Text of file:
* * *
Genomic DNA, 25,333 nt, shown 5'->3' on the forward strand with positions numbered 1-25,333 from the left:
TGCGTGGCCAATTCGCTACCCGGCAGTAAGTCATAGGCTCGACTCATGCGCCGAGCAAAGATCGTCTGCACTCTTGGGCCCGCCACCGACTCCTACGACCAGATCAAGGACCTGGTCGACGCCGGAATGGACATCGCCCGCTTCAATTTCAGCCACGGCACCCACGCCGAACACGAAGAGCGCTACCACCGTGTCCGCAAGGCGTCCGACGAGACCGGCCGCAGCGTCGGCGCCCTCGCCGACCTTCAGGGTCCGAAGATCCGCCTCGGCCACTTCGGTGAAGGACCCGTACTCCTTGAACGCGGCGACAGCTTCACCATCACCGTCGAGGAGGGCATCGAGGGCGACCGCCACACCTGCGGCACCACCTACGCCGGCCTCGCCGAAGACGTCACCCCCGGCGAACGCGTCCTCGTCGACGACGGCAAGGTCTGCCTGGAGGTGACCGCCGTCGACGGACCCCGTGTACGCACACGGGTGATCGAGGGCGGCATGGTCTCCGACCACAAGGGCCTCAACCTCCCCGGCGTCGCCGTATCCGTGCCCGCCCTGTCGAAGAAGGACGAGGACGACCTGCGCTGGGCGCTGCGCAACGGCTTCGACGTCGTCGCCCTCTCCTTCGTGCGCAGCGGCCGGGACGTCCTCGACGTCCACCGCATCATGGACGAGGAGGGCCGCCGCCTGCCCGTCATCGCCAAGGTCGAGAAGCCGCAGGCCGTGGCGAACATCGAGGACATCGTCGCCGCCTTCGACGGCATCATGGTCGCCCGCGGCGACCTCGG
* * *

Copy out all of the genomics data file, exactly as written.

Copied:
Genomic DNA, 25,333 nt, shown 5'->3' on the forward strand with positions numbered 1-25,333 from the left:
TGCGTGGCCAATTCGCTACCCGGCAGTAAGTCATAGGCTCGACTCATGCGCCGAGCAAAGATCGTCTGCACTCTTGGGCCCGCCACCGACTCCTACGACCAGATCAAGGACCTGGTCGACGCCGGAATGGACATCGCCCGCTTCAATTTCAGCCACGGCACCCACGCCGAACACGAAGAGCGCTACCACCGTGTCCGCAAGGCGTCCGACGAGACCGGCCGCAGCGTCGGCGCCCTCGCCGACCTTCAGGGTCCGAAGATCCGCCTCGGCCACTTCGGTGAAGGACCCGTACTCCTTGAACGCGGCGACAGCTTCACCATCACCGTCGAGGAGGGCATCGAGGGCGACCGCCACACCTGCGGCACCACCTACGCCGGCCTCGCCGAAGACGTCACCCCCGGCGAACGCGTCCTCGTCGACGACGGCAAGGTCTGCCTGGAGGTGACCGCCGTCGACGGACCCCGTGTACGCACACGGGTGATCGAGGGCGGCATGGTCTCCGACCACAAGGGCCTCAACCTCCCCGGCGTCGCCGTATCCGTGCCCGCCCTGTCGAAGAAGGACGAGGACGACCTGCGCTGGGCGCTGCGCAACGGCTTCGACGTCGTCGCCCTCTCCTTCGTGCGCAGCGGCCGGGACGTCCTCGACGTCCACCGCATCATGGACGAGGAGGGCCGCCGCCTGCCCGTCATCGCCAAGGTCGAGAAGCCGCAGGCCGTGGCGAACATCGAGGACATCGTCGCCGCCTTCGACGGCATCATGGTCGCCCGCGGCGACCTCGG